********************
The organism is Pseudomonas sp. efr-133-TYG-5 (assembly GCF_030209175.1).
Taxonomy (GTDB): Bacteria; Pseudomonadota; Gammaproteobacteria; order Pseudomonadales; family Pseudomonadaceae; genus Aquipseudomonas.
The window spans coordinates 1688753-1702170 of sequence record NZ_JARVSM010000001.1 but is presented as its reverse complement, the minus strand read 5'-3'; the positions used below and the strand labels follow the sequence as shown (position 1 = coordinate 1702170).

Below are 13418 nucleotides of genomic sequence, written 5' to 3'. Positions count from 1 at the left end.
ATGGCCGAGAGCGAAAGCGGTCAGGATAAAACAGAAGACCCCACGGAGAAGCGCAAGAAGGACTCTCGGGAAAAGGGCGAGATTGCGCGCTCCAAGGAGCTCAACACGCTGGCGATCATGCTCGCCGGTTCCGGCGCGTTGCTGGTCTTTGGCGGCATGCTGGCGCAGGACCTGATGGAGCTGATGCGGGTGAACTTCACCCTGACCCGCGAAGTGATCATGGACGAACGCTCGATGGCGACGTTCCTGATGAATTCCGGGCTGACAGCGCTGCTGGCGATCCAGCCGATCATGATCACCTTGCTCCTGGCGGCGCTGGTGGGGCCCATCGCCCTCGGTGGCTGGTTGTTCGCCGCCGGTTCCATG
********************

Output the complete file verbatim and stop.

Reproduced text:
The organism is Pseudomonas sp. efr-133-TYG-5 (assembly GCF_030209175.1).
Taxonomy (GTDB): Bacteria; Pseudomonadota; Gammaproteobacteria; order Pseudomonadales; family Pseudomonadaceae; genus Aquipseudomonas.
The window spans coordinates 1688753-1702170 of sequence record NZ_JARVSM010000001.1 but is presented as its reverse complement, the minus strand read 5'-3'; the positions used below and the strand labels follow the sequence as shown (position 1 = coordinate 1702170).

Below are 13418 nucleotides of genomic sequence, written 5' to 3'. Positions count from 1 at the left end.
ATGGCCGAGAGCGAAAGCGGTCAGGATAAAACAGAAGACCCCACGGAGAAGCGCAAGAAGGACTCTCGGGAAAAGGGCGAGATTGCGCGCTCCAAGGAGCTCAACACGCTGGCGATCATGCTCGCCGGTTCCGGCGCGTTGCTGGTCTTTGGCGGCATGCTGGCGCAGGACCTGATGGAGCTGATGCGGGTGAACTTCACCCTGACCCGCGAAGTGATCATGGACGAACGCTCGATGGCGACGTTCCTGATGAATTCCGGGCTGACAGCGCTGCTGGCGATCCAGCCGATCATGATCACCTTGCTCCTGGCGGCGCTGGTGGGGCCCATCGCCCTCGGTGGCTGGTTGTTCGCCGCCGGTTCCATG